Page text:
Instead of valuing children as individuals, our school system has designed itself to measure children against one thing — an average. Students are ranked by comparing their performance to the average student in their grade. Even grades and test scores are compared to an “average” ranking when applying to college. A constant comparison to mediocrity abounds in our schools — and schools therefore strive for mediocrity as a “safe haven” from punitive measures by government and even community members.
Most of us truly understand that a standardized test score or GPA isn’t what defines our children. But this concept of comparing our kids to an average yardstick has been beat into our skulls for decades, and I am shocked that more of us don’t question it more seriously.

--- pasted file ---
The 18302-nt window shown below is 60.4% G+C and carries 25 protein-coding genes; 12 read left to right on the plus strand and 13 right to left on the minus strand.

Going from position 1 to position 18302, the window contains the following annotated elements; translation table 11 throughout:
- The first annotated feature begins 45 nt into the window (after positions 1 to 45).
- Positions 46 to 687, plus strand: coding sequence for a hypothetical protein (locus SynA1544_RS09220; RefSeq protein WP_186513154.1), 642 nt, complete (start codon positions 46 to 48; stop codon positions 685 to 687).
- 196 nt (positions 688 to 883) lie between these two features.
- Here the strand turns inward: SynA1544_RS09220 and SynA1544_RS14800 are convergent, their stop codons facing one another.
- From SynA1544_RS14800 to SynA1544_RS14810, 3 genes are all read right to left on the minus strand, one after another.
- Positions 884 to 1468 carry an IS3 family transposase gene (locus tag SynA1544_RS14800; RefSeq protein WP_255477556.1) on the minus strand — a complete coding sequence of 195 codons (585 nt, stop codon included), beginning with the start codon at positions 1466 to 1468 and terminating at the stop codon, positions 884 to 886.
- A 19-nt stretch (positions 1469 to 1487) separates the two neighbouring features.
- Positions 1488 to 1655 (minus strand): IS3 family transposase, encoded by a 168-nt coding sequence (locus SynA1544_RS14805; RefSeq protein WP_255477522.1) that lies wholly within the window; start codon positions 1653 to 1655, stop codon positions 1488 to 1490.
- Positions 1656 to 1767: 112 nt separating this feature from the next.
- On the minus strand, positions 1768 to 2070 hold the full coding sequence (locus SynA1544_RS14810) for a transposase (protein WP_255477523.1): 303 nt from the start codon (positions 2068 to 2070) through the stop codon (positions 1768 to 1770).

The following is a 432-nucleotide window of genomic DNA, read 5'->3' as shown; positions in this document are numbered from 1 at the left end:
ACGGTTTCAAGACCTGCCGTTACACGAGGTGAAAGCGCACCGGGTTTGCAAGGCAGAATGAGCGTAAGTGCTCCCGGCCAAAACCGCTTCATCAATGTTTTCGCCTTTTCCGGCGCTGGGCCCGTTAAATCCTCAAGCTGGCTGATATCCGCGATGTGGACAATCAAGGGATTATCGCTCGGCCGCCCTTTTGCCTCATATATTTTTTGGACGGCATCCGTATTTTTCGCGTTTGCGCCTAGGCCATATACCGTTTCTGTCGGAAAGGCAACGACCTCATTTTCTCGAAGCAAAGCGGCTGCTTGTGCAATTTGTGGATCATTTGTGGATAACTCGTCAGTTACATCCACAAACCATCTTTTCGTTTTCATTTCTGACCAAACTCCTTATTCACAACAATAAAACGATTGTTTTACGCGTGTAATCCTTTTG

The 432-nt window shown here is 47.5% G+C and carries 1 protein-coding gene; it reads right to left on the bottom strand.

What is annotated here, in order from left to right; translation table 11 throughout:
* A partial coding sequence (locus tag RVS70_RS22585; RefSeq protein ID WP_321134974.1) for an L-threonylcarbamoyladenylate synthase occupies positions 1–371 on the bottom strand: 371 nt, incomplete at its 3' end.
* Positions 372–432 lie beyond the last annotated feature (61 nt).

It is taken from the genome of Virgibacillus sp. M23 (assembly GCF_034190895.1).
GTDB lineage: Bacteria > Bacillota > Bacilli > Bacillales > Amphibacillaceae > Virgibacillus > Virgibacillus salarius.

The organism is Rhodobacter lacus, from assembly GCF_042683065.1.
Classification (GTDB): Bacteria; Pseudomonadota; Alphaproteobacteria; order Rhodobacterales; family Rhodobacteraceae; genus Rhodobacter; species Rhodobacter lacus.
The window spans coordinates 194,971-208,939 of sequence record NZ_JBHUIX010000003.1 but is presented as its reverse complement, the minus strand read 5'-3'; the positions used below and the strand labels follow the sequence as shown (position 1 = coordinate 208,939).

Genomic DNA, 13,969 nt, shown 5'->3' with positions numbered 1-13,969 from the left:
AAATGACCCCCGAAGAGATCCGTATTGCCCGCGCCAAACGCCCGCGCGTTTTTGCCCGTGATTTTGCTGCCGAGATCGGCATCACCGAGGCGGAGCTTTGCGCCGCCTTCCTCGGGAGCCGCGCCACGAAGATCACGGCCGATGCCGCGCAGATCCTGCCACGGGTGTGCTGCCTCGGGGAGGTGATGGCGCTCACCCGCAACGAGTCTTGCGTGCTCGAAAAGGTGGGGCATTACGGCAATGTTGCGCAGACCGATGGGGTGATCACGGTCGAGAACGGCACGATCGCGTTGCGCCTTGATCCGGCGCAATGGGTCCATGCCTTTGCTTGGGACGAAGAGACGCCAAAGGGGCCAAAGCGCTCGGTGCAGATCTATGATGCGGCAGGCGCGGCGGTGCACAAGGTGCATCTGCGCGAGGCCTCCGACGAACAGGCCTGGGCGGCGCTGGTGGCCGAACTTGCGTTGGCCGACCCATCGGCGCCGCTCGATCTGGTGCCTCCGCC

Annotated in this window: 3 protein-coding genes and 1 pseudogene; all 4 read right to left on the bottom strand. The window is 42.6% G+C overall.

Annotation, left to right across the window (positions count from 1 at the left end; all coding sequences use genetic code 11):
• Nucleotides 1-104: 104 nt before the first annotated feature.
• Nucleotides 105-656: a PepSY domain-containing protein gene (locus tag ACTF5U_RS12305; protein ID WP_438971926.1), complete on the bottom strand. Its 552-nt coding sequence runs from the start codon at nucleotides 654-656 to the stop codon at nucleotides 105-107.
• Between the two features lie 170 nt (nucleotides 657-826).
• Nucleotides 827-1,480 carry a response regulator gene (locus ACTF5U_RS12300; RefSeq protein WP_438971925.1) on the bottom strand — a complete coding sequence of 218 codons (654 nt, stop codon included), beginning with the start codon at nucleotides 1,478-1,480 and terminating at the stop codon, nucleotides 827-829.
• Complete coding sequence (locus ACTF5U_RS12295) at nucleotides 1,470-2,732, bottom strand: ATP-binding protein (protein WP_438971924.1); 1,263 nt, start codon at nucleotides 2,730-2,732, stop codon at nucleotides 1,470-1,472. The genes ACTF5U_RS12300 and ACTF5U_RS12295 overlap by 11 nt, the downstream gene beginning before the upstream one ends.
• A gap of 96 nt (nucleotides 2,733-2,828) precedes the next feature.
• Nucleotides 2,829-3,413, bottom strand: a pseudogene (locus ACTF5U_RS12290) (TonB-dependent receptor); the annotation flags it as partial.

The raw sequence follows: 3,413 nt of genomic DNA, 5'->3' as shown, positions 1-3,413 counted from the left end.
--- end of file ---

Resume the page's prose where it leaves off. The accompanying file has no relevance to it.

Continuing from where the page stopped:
The truth is, not only is mediocrity and average a dangerous thing to strive for, no human being is truly average or mediocre. Yet schools can’t help but to design their curriculum this way — except for when it come so the arts. Thank goodness teachers of the arts have always recognized that children have unrecognized and untapped potential. They know that students do not get the chance to show what they are truly capable of in most of their classes, and they provide them ways to do so.
Here are 3 reasons music and arts education escapes “teaching to the middle’ in our education system: